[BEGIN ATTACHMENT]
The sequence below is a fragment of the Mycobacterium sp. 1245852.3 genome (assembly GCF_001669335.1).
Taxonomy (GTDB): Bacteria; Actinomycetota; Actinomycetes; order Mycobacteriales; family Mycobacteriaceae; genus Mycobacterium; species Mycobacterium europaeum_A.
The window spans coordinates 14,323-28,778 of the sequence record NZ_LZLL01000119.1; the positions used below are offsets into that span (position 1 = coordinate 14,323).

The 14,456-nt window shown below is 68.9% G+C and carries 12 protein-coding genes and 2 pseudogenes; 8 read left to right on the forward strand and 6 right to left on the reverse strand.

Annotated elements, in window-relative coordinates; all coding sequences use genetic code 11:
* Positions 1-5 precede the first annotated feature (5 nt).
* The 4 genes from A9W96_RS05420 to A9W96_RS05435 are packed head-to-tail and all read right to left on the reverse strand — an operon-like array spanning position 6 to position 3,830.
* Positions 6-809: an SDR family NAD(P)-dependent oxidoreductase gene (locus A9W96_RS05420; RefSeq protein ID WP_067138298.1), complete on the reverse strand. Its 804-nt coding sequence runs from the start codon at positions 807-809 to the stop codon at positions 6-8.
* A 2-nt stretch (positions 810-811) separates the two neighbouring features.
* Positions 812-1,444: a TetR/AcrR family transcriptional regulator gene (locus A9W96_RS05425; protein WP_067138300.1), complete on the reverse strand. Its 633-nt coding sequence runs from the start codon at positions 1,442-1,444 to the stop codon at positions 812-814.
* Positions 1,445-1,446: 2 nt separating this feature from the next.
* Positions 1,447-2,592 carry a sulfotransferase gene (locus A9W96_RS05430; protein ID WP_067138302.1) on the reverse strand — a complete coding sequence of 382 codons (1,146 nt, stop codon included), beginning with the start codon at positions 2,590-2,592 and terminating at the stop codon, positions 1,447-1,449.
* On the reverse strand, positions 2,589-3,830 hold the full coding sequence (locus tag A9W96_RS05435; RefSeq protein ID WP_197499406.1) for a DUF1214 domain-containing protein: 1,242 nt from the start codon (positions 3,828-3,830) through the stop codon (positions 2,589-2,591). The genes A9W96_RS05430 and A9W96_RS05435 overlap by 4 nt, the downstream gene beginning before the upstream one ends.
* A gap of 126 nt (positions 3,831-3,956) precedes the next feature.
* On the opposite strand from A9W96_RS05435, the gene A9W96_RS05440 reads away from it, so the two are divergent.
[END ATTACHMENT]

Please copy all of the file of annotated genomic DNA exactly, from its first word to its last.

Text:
The sequence below is a fragment of the Mycobacterium sp. 1245852.3 genome (assembly GCF_001669335.1).
Taxonomy (GTDB): Bacteria; Actinomycetota; Actinomycetes; order Mycobacteriales; family Mycobacteriaceae; genus Mycobacterium; species Mycobacterium europaeum_A.
The window spans coordinates 14,323-28,778 of the sequence record NZ_LZLL01000119.1; the positions used below are offsets into that span (position 1 = coordinate 14,323).

The 14,456-nt window shown below is 68.9% G+C and carries 12 protein-coding genes and 2 pseudogenes; 8 read left to right on the forward strand and 6 right to left on the reverse strand.

Annotated elements, in window-relative coordinates; all coding sequences use genetic code 11:
* Positions 1-5 precede the first annotated feature (5 nt).
* The 4 genes from A9W96_RS05420 to A9W96_RS05435 are packed head-to-tail and all read right to left on the reverse strand — an operon-like array spanning position 6 to position 3,830.
* Positions 6-809: an SDR family NAD(P)-dependent oxidoreductase gene (locus A9W96_RS05420; RefSeq protein ID WP_067138298.1), complete on the reverse strand. Its 804-nt coding sequence runs from the start codon at positions 807-809 to the stop codon at positions 6-8.
* A 2-nt stretch (positions 810-811) separates the two neighbouring features.
* Positions 812-1,444: a TetR/AcrR family transcriptional regulator gene (locus A9W96_RS05425; protein WP_067138300.1), complete on the reverse strand. Its 633-nt coding sequence runs from the start codon at positions 1,442-1,444 to the stop codon at positions 812-814.
* Positions 1,445-1,446: 2 nt separating this feature from the next.
* Positions 1,447-2,592 carry a sulfotransferase gene (locus A9W96_RS05430; protein ID WP_067138302.1) on the reverse strand — a complete coding sequence of 382 codons (1,146 nt, stop codon included), beginning with the start codon at positions 2,590-2,592 and terminating at the stop codon, positions 1,447-1,449.
* On the reverse strand, positions 2,589-3,830 hold the full coding sequence (locus tag A9W96_RS05435; RefSeq protein ID WP_197499406.1) for a DUF1214 domain-containing protein: 1,242 nt from the start codon (positions 3,828-3,830) through the stop codon (positions 2,589-2,591). The genes A9W96_RS05430 and A9W96_RS05435 overlap by 4 nt, the downstream gene beginning before the upstream one ends.
* A gap of 126 nt (positions 3,831-3,956) precedes the next feature.
* On the opposite strand from A9W96_RS05435, the gene A9W96_RS05440 reads away from it, so the two are divergent.